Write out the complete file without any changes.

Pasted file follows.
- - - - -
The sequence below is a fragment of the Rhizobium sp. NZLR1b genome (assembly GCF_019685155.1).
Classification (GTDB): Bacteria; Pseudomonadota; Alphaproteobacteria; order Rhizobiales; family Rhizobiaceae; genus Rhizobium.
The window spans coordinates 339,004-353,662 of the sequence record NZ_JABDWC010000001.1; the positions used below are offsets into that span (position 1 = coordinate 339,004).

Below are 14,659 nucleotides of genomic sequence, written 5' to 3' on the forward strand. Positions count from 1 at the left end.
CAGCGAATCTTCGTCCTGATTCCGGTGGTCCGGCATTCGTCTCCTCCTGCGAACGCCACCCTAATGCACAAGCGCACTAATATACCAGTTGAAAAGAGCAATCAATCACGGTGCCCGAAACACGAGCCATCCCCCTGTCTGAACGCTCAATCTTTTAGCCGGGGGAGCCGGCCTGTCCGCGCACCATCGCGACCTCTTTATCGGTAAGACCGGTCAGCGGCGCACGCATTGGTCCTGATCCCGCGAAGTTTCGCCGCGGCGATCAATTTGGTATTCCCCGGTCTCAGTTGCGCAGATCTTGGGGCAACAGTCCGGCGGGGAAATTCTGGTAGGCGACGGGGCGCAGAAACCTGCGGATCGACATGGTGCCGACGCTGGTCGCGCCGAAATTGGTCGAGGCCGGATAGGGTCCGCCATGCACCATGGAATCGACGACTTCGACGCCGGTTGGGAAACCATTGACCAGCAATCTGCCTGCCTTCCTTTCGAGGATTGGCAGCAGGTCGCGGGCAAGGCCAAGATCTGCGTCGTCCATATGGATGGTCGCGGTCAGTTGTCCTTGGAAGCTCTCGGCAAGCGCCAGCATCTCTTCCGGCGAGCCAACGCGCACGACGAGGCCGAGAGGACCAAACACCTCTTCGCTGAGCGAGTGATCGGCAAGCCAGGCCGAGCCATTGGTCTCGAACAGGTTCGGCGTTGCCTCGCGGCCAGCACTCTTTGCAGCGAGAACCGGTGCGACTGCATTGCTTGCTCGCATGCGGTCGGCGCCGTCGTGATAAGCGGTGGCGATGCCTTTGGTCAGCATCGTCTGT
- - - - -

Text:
The sequence below is a fragment of the Rhizobium sp. NZLR1b genome (assembly GCF_019685155.1).
Classification (GTDB): Bacteria; Pseudomonadota; Alphaproteobacteria; order Rhizobiales; family Rhizobiaceae; genus Rhizobium.
The window spans coordinates 339,004-353,662 of the sequence record NZ_JABDWC010000001.1; the positions used below are offsets into that span (position 1 = coordinate 339,004).

Below are 14,659 nucleotides of genomic sequence, written 5' to 3' on the forward strand. Positions count from 1 at the left end.
CAGCGAATCTTCGTCCTGATTCCGGTGGTCCGGCATTCGTCTCCTCCTGCGAACGCCACCCTAATGCACAAGCGCACTAATATACCAGTTGAAAAGAGCAATCAATCACGGTGCCCGAAACACGAGCCATCCCCCTGTCTGAACGCTCAATCTTTTAGCCGGGGGAGCCGGCCTGTCCGCGCACCATCGCGACCTCTTTATCGGTAAGACCGGTCAGCGGCGCACGCATTGGTCCTGATCCCGCGAAGTTTCGCCGCGGCGATCAATTTGGTATTCCCCGGTCTCAGTTGCGCAGATCTTGGGGCAACAGTCCGGCGGGGAAATTCTGGTAGGCGACGGGGCGCAGAAACCTGCGGATCGACATGGTGCCGACGCTGGTCGCGCCGAAATTGGTCGAGGCCGGATAGGGTCCGCCATGCACCATGGAATCGACGACTTCGACGCCGGTTGGGAAACCATTGACCAGCAATCTGCCTGCCTTCCTTTCGAGGATTGGCAGCAGGTCGCGGGCAAGGCCAAGATCTGCGTCGTCCATATGGATGGTCGCGGTCAGTTGTCCTTGGAAGCTCTCGGCAAGCGCCAGCATCTCTTCCGGCGAGCCAACGCGCACGACGAGGCCGAGAGGACCAAACACCTCTTCGCTGAGCGAGTGATCGGCAAGCCAGGCCGAGCCATTGGTCTCGAACAGGTTCGGCGTTGCCTCGCGGCCAGCACTCTTTGCAGCGAGAACCGGTGCGACTGCATTGCTTGCTCGCATGCGGTCGGCGCCGTCGTGATAAGCGGTGGCGATGCCTTTGGTCAGCATCGTCTGT